How the traditional hongbaos got a digital update
EVERY Lunar New Year, the Chinese community gifts their young ones red packets filled with money called ‘hongbao’ to usher in a new beginning.
As the tradition goes, the color symbolizes good luck, and it is given out by married couples and elders, as a gesture, wishing a prosperous year to friends and family.
However, in China, the age-old practice is being transformed as money is now more likely to change hands via smartphones.
In a truly modern fashion, befitting the digital age, well-wishers are sending virtual red packets or digital hongbaos, using mobile payment apps.
According to one report, WeChat revealed that the modern way of sending the traditional monetary gift is most prevalent among those born in the 1990s, followed by the 80s and 70s borns respectively.
While the total number of users for this year have not been made public, 688 million people used the feature during the last Lunar New Year period, a 15 percent growth from 2017.
In terms of geographic regions, Beijing, Chongqing, and Chengdu were the cities with the most number of users, with Shenzhen and Guangzhou trailing slightly behind.
Digital payments via smartphones are massively popular in China to the point that, the country’s central bank recently had to intervene and warn businesses from discriminating against cash payments and transactions.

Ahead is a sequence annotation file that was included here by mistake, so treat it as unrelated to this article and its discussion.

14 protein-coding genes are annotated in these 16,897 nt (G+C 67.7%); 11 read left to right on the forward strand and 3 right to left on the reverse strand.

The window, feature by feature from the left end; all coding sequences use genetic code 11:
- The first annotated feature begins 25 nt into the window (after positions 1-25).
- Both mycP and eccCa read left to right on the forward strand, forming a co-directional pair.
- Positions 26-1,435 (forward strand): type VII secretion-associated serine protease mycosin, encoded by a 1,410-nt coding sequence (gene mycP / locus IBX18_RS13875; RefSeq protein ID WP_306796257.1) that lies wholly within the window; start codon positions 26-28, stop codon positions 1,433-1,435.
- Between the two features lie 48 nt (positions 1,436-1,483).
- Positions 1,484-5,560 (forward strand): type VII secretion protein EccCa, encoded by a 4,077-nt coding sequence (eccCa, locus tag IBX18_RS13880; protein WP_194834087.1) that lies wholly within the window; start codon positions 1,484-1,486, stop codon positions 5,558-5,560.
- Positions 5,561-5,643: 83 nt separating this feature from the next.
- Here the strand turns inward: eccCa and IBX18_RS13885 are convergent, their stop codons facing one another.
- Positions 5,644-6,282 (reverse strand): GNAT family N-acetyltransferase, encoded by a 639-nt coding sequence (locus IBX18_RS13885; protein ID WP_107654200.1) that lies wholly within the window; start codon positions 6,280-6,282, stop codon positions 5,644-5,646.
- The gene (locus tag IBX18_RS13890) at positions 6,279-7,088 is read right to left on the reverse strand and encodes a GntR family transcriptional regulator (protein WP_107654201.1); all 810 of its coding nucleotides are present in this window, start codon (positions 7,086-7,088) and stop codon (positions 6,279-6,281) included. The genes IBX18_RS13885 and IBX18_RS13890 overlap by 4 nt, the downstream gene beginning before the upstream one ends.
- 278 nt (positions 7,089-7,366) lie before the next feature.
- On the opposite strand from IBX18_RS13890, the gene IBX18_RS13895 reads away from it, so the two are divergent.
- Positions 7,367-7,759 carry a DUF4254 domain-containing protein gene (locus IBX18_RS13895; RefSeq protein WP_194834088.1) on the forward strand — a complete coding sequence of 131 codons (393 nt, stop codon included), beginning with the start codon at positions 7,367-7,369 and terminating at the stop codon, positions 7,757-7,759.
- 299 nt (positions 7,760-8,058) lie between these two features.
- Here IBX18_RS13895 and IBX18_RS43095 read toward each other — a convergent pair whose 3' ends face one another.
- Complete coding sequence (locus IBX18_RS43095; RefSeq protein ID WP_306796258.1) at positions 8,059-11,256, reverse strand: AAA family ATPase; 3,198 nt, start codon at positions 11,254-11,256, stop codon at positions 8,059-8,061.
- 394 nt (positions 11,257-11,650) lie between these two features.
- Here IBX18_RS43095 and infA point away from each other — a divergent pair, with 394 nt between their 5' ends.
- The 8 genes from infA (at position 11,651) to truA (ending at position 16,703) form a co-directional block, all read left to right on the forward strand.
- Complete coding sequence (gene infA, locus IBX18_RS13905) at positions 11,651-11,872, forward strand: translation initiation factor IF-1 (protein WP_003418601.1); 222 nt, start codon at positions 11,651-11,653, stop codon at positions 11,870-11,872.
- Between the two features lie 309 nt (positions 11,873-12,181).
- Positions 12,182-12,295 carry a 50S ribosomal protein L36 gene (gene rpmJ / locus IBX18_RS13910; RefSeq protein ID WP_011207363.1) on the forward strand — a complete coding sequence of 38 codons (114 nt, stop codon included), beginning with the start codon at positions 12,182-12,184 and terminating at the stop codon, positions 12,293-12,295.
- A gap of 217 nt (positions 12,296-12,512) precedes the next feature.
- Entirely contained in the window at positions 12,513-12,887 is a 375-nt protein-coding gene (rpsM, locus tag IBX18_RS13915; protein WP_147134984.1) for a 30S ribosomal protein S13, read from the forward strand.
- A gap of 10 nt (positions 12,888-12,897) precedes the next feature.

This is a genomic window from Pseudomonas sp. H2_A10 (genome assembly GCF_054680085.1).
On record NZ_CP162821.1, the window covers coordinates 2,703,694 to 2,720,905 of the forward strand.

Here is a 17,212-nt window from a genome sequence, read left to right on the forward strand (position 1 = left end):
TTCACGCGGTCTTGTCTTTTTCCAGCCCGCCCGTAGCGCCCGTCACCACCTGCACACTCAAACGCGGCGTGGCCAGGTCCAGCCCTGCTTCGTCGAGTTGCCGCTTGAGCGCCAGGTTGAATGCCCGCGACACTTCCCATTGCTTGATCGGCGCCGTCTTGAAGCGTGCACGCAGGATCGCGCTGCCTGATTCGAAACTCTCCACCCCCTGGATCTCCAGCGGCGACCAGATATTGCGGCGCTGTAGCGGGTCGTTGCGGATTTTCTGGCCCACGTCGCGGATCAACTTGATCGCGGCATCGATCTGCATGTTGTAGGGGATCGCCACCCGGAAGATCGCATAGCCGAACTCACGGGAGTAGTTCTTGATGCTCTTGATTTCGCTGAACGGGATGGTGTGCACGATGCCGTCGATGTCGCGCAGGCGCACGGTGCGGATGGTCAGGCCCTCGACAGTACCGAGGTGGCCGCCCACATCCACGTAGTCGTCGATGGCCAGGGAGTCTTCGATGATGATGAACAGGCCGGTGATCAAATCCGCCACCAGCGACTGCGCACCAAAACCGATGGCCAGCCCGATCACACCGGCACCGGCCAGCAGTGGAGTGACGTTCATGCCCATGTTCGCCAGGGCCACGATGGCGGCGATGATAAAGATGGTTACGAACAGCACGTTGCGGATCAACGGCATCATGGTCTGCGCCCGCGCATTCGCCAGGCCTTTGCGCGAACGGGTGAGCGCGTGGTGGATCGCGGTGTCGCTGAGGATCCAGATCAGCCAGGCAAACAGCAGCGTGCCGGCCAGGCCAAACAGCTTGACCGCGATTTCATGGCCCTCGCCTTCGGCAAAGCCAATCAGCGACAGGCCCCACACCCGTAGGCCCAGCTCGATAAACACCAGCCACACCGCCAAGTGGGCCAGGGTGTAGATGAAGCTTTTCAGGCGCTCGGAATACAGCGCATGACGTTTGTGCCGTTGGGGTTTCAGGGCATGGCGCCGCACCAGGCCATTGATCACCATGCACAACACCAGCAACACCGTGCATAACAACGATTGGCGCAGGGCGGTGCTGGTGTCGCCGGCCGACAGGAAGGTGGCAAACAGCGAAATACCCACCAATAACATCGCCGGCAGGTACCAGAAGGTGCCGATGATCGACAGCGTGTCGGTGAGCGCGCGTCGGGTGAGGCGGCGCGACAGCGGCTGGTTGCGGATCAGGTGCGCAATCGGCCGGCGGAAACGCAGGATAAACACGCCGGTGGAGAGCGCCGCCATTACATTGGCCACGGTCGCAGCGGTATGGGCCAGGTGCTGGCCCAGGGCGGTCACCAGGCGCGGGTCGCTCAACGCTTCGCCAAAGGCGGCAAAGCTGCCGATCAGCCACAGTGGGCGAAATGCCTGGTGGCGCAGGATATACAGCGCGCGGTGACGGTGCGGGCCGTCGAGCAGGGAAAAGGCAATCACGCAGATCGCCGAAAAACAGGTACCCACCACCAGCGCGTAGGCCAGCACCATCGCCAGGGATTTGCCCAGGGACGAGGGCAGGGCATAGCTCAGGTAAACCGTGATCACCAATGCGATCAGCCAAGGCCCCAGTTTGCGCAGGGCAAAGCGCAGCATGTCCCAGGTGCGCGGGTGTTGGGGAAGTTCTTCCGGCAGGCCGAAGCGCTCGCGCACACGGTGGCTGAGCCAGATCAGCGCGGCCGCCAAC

Mobile payment apps, Alipay and WeChat Pay, emerged as the two most dominant apps within the digital payment space in China, accounting for over 80 percent of the market share.
Mass adoption of digital payments has alleviated the issues of counterfeit, dirty, and tattered bank notes which have plagued Chinese businesses in the past. However, gone are the days of cashiers holding up a yuan note to check for the watermarks.
Judging from the growth of mobile payment adoption in China, banks in the near future may not need to worry about customers lining up at their branches, requesting crisp new notes “for gifting purposes” as they often do during festive seasons.
While the method has changed a little, it looks like the cultural tradition of giving hongbaos will survive and thrive in the digital age.
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